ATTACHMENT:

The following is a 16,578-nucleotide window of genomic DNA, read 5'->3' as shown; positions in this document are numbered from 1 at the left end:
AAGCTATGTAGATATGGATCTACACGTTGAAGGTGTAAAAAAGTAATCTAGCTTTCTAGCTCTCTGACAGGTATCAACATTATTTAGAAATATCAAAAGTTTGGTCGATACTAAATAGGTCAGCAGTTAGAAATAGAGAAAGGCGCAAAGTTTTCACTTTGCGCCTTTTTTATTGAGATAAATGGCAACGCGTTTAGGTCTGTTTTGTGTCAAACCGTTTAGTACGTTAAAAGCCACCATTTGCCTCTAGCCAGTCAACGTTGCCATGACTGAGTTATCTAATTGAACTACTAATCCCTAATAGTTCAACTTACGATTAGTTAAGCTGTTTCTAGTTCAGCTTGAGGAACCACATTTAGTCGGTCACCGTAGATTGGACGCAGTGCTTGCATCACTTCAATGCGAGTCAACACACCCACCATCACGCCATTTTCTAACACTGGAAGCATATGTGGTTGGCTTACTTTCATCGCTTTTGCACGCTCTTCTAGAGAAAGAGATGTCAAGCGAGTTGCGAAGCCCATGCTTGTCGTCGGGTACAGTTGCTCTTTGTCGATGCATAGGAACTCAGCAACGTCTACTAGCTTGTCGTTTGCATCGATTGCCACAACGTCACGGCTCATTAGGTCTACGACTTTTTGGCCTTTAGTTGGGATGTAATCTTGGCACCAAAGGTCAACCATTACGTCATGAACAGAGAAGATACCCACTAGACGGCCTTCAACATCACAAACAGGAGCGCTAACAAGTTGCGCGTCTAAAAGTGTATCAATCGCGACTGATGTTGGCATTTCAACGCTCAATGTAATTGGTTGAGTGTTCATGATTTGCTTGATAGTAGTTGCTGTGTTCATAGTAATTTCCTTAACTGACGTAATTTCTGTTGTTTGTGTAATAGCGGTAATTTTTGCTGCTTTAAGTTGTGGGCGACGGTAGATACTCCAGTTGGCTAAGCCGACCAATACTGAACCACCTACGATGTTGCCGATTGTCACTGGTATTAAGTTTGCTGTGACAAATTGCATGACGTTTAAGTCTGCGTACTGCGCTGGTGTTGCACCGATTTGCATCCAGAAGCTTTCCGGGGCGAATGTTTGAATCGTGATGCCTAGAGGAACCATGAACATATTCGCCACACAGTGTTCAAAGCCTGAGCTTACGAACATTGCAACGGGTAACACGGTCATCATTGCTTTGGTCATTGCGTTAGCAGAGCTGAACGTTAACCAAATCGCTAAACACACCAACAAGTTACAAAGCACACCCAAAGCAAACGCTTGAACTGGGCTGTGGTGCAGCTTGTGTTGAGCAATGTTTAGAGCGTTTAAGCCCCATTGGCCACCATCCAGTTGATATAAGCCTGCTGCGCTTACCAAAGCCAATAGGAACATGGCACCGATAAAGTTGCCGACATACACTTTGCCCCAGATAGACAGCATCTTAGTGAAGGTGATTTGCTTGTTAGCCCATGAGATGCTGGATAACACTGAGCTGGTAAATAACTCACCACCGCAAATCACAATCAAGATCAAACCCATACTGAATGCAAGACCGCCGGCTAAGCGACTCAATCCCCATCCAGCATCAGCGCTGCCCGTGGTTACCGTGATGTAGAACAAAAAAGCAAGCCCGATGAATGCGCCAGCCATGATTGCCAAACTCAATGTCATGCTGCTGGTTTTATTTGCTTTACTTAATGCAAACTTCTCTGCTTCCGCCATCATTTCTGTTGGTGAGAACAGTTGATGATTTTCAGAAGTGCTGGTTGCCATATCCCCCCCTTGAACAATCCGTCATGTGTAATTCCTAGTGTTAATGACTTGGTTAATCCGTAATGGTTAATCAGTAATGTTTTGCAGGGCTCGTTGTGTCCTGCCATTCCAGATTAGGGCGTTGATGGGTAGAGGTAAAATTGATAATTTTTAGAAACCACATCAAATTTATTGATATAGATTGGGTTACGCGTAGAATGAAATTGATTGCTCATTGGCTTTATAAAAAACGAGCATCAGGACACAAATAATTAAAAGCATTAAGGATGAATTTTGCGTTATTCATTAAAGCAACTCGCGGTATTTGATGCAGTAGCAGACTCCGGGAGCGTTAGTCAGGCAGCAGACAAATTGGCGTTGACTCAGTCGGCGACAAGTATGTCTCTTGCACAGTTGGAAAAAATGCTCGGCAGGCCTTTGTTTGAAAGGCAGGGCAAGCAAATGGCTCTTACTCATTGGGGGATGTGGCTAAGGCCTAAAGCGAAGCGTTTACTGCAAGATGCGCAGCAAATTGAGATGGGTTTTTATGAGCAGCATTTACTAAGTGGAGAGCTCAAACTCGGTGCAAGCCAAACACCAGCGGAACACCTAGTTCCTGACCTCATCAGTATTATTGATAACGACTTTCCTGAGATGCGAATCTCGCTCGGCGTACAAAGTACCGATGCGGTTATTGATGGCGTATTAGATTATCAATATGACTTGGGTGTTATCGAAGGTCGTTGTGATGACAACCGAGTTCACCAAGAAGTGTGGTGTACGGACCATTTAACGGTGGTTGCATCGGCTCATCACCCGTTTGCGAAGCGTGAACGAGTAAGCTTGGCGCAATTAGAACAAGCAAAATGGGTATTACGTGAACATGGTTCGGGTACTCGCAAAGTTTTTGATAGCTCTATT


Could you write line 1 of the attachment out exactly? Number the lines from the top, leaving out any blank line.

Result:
The following is a 16,578-nucleotide window of genomic DNA, read 5'->3' as shown; positions in this document are numbered from 1 at the left end: